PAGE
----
Sufism is regarded as one of the fields of Islamic philosophical thinking. This is because, though in its essence a spiritual experience a Sufi goes through, thinking mixes with reality and science mixes with work in this experience. Sufism is, therefore, not a pure philosophy interested in rational, theoretical study of the nature of existence with the purpose of reaching an integrated metaphysical theory free of contradictions. But Sufism is a special philosophy on life where passion blends with thought and mind blends with heart, with the purpose of understanding the true existence. Based on this, Sufism involved opinions, schools, and theories that are considered to be the fruit of the integration of three human capacities: rationality, emotion, and behaviour.
We should point out here that as Sufism is an organized concealment of a religious experience, whatever it is, and the results of this experience in the soul of the individual practising it, Sufism is by this description a human phenomenon of a spiritual nature not limited by time or space boundaries and not exclusive to a nation or a human race.
3- Pure philosophy
It is the philosophy of those who admired Greek philosophy and were devoted to studying, explaining and analyzing that philosophy and authored books along its line, such as Al-Kindi, Al-Farabi, Ibn Sina, Ibn Rushd, Ibn Bajah and Ibn Tufayil
Most famous Muslim philosophers
He is Abu Yusuf Ya’qub Ibn Is-haaq Al-Kindi Al-Kufi (185-256 A.H/805-873 A.D). Many people view Al-Kindi as the founder of the Arab Islamic philosophy. Al-Kindi deservedly deserved the title of (the philosopher of the Arabs), as he left behind more than two hundreds books about various sciences. Al-Kindi’s most important book about philosophy was his valuable book: (Al-Falsafah al-ula fima dun al-tabi’yat wa al-tawhid) (On First Philosophy).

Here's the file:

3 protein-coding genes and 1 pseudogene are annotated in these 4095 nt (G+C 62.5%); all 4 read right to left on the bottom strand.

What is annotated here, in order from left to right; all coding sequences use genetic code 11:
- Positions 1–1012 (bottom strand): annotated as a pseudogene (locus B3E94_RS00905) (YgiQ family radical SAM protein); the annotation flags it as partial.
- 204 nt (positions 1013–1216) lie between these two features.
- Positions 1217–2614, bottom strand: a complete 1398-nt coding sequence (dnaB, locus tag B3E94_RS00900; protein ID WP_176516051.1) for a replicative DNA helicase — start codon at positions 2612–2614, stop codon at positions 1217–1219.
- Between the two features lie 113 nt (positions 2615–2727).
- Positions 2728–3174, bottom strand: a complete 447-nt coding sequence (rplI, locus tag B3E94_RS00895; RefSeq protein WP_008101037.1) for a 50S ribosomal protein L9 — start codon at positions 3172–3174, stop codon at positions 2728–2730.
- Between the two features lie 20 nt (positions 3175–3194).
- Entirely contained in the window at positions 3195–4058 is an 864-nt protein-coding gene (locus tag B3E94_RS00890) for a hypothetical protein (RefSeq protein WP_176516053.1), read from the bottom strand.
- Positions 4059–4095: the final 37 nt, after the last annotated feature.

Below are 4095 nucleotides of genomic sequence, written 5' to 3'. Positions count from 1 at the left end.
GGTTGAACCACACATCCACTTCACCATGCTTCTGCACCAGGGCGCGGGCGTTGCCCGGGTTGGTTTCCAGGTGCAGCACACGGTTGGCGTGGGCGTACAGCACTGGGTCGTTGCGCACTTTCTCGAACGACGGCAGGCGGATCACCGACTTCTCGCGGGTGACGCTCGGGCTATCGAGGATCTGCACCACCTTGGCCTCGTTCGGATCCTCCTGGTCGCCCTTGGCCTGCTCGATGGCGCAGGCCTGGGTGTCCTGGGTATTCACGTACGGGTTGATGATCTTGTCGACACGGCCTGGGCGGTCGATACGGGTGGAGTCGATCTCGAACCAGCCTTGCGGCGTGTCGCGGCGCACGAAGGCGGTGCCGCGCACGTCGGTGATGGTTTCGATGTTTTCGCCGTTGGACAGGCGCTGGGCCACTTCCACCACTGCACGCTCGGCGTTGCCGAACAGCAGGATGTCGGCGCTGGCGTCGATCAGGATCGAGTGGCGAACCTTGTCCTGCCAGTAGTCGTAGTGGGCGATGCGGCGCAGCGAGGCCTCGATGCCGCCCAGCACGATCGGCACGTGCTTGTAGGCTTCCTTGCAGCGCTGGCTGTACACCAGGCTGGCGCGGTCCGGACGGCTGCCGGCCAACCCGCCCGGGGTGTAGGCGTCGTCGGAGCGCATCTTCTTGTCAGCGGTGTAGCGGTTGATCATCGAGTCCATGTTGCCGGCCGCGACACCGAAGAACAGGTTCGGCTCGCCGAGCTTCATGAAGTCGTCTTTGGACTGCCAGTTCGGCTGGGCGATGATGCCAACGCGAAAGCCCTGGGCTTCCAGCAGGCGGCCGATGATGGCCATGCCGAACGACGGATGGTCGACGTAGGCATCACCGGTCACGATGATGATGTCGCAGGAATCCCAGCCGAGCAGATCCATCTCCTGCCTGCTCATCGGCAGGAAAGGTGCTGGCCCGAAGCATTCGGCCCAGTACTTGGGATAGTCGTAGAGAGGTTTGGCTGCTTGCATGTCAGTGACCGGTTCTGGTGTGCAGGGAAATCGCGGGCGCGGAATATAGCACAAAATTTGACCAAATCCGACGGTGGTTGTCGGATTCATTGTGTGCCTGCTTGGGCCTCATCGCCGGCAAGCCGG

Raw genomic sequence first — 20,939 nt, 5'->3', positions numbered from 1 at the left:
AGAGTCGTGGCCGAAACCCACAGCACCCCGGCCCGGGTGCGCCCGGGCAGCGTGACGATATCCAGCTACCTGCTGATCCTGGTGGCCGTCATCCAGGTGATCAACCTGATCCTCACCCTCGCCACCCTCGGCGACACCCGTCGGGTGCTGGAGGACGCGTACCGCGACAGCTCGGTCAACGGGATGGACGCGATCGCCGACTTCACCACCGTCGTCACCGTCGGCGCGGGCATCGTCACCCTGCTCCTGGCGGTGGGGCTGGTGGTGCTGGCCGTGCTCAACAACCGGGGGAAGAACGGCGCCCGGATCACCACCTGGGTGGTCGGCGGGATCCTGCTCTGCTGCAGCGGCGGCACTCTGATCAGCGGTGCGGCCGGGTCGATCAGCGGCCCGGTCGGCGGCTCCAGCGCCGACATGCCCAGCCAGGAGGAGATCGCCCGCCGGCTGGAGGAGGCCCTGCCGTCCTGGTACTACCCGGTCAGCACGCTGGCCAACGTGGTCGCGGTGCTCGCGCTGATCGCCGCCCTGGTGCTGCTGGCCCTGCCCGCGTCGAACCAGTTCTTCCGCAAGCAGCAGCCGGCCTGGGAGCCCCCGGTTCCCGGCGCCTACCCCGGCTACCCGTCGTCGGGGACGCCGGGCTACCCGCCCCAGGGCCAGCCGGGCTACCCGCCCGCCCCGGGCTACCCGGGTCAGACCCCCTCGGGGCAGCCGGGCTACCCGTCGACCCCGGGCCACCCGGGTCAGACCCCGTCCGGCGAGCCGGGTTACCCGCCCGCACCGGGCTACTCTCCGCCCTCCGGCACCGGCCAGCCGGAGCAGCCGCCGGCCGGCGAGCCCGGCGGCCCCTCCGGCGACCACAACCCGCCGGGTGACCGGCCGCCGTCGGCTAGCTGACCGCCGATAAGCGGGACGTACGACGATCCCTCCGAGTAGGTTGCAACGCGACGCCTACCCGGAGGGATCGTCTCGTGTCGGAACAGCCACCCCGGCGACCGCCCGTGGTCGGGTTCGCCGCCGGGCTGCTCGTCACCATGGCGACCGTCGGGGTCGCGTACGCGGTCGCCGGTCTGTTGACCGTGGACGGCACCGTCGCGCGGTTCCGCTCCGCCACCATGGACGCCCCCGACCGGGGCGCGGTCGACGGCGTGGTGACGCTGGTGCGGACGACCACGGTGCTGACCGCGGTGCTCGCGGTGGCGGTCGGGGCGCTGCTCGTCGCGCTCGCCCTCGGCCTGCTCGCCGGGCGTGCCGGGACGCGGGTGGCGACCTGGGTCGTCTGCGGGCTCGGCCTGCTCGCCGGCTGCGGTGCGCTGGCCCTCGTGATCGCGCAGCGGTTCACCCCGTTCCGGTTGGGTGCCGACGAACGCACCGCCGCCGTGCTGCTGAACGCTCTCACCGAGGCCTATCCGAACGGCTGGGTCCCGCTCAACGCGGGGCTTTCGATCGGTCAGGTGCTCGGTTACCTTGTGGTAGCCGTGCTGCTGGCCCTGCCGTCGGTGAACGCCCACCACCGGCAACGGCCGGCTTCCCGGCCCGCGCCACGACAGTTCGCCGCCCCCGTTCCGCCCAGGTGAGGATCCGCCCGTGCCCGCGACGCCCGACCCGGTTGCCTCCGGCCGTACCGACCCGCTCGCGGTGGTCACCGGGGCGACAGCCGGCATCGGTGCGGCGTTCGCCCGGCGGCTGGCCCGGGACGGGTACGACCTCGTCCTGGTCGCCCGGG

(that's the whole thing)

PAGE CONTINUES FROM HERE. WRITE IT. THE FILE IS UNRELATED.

Al-Kindi laid the foundation for explaining the problem of free will in a philosophical way. Al-Kindi noticed that the real action was not the result of intention or will and that the will of man is a psychological power moved by thoughts. Al-Kindi believed in causality. Al-Kindi also underlined the idea of Providence under which the universe is subject to fixed rules.
Al-Kindi was also interested in mathematics and astronomy. Al-Kindi wrote books about medicine and medications and also left his marks on geography, chemistry, mechanics and music. Some Orientalists regarded him as one of twelve figures that represented the height of human thought.
He is Abu Nasr Muhammad Ibn Tarhan Al-Farabi (259-339 A.H/872-950 A.D) and is regarded as one of the greatest Muslim philosophers. Al-Farabi is known as the second teacher because he studied and explained the books of Aristotle, the first teacher. It was at his hands that Aristotelian philosophy reached its highest point of flourishing. Al-Farabi was known among Europeans as (Alpharabius), because, thanks to his explanation, ideas and approach, he managed to bring Greek philosophy closer to Islamic thinking, which did not happen before at the hands of Al-Kindi.